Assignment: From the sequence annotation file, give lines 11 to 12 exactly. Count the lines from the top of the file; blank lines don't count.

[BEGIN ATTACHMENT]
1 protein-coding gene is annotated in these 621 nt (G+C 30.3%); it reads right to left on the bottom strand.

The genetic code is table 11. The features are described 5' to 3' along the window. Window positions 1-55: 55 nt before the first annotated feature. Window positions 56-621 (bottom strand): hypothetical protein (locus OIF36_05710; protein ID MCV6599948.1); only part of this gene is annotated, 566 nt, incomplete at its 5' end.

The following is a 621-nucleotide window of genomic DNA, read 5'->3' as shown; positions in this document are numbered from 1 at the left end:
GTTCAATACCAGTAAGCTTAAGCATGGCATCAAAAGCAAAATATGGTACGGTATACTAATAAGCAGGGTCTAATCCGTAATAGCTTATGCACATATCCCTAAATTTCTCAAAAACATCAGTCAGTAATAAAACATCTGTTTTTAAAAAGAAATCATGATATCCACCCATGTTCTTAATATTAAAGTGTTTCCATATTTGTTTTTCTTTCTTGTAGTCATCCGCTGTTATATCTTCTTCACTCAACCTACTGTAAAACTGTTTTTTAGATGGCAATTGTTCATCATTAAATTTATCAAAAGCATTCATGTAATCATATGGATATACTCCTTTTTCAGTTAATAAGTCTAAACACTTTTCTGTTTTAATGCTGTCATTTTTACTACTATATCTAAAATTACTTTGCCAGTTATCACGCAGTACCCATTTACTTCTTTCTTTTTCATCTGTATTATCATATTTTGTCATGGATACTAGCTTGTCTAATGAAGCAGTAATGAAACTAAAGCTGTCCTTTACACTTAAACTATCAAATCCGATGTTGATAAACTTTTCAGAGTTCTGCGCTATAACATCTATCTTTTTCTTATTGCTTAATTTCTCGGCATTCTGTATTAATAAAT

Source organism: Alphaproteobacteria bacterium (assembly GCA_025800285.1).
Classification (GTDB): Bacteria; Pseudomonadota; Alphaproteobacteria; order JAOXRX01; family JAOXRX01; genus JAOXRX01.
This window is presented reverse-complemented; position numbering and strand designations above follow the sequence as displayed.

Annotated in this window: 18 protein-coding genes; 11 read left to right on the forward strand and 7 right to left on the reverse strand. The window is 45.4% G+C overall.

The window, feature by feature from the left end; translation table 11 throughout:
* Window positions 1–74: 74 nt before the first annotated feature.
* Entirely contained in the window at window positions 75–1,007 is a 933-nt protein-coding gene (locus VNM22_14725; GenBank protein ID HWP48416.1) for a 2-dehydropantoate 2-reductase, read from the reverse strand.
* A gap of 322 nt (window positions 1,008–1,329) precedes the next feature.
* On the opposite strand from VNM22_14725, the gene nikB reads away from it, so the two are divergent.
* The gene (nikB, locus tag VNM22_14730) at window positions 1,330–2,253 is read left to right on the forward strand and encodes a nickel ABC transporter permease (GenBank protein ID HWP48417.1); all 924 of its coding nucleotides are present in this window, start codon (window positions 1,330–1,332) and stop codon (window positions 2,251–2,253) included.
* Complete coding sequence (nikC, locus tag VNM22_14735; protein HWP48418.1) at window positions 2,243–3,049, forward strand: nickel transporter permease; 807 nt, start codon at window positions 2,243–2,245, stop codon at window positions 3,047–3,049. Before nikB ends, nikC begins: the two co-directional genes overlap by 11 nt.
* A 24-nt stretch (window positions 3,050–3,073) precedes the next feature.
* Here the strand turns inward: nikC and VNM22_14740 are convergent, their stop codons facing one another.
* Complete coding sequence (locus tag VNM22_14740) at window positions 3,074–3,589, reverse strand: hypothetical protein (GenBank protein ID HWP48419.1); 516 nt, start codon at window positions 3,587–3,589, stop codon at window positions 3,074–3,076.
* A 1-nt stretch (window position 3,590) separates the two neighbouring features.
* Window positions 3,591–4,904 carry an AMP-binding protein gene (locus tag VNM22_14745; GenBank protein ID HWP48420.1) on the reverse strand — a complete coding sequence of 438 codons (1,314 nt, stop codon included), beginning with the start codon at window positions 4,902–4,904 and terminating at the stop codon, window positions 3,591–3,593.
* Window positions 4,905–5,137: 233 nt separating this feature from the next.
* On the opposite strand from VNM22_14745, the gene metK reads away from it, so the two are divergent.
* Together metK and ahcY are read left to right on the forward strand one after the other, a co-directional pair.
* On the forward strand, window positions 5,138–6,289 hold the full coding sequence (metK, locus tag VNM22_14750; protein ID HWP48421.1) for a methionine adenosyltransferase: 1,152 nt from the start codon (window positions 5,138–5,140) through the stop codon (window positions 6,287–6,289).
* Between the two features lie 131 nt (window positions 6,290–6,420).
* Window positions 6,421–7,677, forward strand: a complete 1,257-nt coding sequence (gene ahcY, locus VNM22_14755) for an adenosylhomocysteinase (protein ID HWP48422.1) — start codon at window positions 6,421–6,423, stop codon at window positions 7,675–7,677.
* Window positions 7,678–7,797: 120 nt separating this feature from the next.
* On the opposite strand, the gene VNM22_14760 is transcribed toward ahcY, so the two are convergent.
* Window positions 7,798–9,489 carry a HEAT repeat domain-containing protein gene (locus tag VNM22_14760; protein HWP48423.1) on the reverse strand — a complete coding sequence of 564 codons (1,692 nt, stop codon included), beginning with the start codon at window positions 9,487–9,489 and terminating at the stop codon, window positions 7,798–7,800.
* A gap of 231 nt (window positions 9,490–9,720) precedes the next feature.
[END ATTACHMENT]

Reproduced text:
* Entirely contained in the window at window positions 75–1,007 is a 933-nt protein-coding gene (locus VNM22_14725; GenBank protein ID HWP48416.1) for a 2-dehydropantoate 2-reductase, read from the reverse strand.
* A gap of 322 nt (window positions 1,008–1,329) precedes the next feature.